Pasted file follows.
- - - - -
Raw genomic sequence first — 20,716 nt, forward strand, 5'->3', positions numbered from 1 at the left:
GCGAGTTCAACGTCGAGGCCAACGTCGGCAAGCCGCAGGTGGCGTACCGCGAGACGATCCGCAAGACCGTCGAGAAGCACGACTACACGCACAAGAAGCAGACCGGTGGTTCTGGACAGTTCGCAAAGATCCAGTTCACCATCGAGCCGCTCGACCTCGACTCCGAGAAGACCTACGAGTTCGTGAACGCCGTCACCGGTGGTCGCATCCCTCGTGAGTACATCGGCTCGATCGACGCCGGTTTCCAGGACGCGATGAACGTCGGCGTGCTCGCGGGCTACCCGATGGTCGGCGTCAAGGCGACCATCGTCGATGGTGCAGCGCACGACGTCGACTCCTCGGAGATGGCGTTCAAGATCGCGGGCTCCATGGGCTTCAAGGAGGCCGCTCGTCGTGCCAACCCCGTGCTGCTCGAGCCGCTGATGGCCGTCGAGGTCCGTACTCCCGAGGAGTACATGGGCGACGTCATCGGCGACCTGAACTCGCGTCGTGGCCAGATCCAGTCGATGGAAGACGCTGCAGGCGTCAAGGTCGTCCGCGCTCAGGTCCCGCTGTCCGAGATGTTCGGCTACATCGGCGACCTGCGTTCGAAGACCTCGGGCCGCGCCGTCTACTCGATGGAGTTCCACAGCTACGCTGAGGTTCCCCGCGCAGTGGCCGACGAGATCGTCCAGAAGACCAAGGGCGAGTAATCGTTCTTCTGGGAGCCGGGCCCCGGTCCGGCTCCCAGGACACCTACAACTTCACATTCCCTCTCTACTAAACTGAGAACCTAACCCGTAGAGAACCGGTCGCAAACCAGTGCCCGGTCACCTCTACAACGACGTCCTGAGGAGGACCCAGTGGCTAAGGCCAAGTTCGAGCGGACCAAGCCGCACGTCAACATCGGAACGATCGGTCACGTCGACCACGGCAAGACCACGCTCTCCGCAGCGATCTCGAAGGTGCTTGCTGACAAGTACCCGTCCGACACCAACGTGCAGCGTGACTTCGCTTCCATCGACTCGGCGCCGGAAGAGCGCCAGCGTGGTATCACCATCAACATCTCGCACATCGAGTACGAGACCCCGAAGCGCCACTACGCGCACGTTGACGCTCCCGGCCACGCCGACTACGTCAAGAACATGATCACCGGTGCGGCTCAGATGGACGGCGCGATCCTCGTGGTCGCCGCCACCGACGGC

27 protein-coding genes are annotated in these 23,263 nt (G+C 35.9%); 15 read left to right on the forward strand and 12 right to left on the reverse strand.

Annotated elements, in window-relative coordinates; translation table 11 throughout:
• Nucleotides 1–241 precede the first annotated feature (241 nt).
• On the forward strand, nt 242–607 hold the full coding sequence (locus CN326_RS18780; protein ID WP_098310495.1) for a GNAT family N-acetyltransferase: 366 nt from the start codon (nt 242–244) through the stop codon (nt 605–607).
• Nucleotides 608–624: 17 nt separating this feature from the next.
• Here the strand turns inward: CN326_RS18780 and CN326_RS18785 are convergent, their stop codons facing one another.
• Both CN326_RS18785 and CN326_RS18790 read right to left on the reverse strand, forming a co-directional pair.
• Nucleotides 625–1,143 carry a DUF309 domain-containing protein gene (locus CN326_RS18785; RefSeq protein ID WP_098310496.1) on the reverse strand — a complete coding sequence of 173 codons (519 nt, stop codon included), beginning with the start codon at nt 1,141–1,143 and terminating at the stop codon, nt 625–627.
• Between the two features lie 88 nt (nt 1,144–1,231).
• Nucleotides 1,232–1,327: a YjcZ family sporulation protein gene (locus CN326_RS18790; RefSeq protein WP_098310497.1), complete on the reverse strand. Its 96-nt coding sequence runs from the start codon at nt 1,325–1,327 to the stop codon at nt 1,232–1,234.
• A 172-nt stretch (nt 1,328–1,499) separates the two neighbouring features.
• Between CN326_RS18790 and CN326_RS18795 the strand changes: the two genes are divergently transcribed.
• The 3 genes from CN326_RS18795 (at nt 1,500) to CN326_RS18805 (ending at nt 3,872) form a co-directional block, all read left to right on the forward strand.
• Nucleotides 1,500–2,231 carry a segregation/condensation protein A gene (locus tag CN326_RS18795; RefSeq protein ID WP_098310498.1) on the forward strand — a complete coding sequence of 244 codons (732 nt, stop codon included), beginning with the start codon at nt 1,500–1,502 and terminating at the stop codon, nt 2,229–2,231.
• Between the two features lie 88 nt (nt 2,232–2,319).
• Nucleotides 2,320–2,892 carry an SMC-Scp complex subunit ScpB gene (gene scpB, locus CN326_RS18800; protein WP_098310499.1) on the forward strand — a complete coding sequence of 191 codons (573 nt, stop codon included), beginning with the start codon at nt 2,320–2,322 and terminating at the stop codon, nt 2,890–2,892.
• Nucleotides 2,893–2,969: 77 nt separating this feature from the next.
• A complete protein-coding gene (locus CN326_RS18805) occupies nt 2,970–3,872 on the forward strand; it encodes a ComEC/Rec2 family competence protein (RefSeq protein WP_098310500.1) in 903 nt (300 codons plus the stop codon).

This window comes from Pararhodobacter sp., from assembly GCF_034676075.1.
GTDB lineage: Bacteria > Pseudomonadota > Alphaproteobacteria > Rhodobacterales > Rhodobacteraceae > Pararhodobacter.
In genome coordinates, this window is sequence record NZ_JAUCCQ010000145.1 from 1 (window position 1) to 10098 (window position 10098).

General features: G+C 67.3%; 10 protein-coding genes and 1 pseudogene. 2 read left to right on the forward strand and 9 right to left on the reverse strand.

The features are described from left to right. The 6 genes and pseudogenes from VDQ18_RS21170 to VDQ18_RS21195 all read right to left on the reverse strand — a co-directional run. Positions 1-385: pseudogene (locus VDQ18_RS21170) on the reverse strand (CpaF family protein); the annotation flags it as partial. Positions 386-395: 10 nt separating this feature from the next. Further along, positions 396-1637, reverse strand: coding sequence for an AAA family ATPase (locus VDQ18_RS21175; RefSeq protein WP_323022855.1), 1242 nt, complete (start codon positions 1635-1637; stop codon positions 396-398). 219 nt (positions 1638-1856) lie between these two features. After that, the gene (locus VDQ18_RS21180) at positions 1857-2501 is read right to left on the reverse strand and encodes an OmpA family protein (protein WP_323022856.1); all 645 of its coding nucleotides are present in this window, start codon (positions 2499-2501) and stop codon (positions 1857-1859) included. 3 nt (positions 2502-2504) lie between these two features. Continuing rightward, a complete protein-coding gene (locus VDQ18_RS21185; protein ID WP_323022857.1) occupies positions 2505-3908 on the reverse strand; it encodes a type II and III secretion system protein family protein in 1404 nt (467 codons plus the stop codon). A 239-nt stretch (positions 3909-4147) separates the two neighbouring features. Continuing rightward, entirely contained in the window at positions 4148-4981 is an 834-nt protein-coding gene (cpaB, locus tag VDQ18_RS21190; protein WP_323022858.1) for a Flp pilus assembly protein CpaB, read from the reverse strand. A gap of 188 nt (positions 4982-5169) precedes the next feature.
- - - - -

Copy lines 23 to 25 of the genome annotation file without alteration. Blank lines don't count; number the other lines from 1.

In genome coordinates, this window is sequence record NZ_JAUCCQ010000145.1 from 1 (window position 1) to 10098 (window position 10098).

General features: G+C 67.3%; 10 protein-coding genes and 1 pseudogene. 2 read left to right on the forward strand and 9 right to left on the reverse strand.

The features are described from left to right. The 6 genes and pseudogenes from VDQ18_RS21170 to VDQ18_RS21195 all read right to left on the reverse strand — a co-directional run. Positions 1-385: pseudogene (locus VDQ18_RS21170) on the reverse strand (CpaF family protein); the annotation flags it as partial. Positions 386-395: 10 nt separating this feature from the next. Further along, positions 396-1637, reverse strand: coding sequence for an AAA family ATPase (locus VDQ18_RS21175; RefSeq protein WP_323022855.1), 1242 nt, complete (start codon positions 1635-1637; stop codon positions 396-398). 219 nt (positions 1638-1856) lie between these two features. After that, the gene (locus VDQ18_RS21180) at positions 1857-2501 is read right to left on the reverse strand and encodes an OmpA family protein (protein WP_323022856.1); all 645 of its coding nucleotides are present in this window, start codon (positions 2499-2501) and stop codon (positions 1857-1859) included. 3 nt (positions 2502-2504) lie between these two features. Continuing rightward, a complete protein-coding gene (locus VDQ18_RS21185; protein ID WP_323022857.1) occupies positions 2505-3908 on the reverse strand; it encodes a type II and III secretion system protein family protein in 1404 nt (467 codons plus the stop codon). A 239-nt stretch (positions 3909-4147) separates the two neighbouring features. Continuing rightward, entirely contained in the window at positions 4148-4981 is an 834-nt protein-coding gene (cpaB, locus tag VDQ18_RS21190; protein WP_323022858.1) for a Flp pilus assembly protein CpaB, read from the reverse strand. A gap of 188 nt (positions 4982-5169) precedes the next feature.